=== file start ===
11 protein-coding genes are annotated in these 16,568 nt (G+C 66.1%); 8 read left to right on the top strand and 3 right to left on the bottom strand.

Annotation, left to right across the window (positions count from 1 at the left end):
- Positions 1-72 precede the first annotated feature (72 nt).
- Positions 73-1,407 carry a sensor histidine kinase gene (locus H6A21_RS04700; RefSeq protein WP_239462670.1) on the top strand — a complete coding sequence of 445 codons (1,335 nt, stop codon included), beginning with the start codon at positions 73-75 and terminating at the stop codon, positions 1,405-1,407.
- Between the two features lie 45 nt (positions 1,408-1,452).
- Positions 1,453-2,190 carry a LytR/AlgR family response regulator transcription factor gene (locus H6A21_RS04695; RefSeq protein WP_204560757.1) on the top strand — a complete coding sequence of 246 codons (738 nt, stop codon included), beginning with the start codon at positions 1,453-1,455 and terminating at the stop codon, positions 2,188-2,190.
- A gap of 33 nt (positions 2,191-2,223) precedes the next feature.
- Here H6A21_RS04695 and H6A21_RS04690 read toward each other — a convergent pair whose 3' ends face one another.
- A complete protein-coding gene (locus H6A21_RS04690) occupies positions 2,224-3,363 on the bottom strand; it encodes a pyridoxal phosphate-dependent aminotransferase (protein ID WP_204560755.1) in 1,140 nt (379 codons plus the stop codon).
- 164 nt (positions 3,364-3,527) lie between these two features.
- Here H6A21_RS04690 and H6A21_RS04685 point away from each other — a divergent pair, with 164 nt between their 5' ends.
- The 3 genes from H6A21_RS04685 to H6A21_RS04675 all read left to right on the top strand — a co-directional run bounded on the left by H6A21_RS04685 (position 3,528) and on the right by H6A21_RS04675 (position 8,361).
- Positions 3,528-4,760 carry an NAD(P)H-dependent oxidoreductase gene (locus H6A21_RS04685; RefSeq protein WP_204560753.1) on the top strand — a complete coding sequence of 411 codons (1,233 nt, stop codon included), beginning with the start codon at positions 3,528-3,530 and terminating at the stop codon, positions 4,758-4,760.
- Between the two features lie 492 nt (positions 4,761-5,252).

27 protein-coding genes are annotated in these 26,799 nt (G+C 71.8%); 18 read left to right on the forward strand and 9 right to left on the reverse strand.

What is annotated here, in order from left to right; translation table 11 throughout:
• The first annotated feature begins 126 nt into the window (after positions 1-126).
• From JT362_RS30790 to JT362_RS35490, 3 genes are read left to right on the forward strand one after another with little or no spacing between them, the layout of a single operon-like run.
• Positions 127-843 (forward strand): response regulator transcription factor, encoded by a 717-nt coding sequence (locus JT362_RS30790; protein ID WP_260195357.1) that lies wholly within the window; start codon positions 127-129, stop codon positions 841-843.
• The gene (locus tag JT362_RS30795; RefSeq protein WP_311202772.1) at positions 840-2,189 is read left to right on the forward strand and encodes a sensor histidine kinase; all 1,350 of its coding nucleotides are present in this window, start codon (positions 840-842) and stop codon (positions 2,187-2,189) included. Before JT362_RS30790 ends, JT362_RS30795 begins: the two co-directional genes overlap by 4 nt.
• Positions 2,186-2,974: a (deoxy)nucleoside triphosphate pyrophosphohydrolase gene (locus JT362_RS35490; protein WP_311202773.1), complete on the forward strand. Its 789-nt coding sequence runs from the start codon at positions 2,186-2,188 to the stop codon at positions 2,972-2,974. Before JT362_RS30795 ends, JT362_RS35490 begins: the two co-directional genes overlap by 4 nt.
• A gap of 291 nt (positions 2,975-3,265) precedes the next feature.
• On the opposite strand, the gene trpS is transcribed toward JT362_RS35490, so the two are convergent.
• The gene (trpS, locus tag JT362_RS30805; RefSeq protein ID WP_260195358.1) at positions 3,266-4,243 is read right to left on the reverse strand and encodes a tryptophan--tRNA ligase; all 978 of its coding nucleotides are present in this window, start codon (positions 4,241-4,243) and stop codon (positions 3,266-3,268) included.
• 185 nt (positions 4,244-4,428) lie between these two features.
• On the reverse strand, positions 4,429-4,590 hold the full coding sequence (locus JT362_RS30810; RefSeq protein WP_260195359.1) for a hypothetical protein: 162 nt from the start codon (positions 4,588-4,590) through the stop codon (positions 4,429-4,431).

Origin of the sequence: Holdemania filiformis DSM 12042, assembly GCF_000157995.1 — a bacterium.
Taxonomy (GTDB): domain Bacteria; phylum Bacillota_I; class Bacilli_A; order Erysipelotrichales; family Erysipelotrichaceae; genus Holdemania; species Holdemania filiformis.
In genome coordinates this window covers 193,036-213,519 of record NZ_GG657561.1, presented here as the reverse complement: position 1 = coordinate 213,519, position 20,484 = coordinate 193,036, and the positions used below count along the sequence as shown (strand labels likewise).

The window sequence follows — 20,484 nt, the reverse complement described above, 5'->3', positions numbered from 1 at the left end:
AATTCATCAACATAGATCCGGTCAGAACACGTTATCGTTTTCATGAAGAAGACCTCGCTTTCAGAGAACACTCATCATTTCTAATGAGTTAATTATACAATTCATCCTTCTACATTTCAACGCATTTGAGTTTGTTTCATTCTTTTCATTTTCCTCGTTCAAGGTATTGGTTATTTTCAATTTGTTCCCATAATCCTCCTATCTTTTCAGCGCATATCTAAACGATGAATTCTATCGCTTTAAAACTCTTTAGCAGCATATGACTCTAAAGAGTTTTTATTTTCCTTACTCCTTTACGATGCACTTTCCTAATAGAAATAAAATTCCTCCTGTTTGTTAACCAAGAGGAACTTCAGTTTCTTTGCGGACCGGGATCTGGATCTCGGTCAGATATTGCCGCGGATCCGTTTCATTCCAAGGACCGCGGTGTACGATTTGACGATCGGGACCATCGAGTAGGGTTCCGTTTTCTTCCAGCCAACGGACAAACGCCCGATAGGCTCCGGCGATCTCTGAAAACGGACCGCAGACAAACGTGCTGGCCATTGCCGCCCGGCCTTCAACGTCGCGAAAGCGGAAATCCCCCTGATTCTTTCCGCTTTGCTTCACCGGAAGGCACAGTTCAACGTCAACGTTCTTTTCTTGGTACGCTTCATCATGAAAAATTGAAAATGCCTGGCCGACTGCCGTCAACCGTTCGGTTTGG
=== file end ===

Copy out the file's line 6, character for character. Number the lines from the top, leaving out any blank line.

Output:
- Positions 1,453-2,190 carry a LytR/AlgR family response regulator transcription factor gene (locus H6A21_RS04695; RefSeq protein WP_204560757.1) on the top strand — a complete coding sequence of 246 codons (738 nt, stop codon included), beginning with the start codon at positions 1,453-1,455 and terminating at the stop codon, positions 2,188-2,190.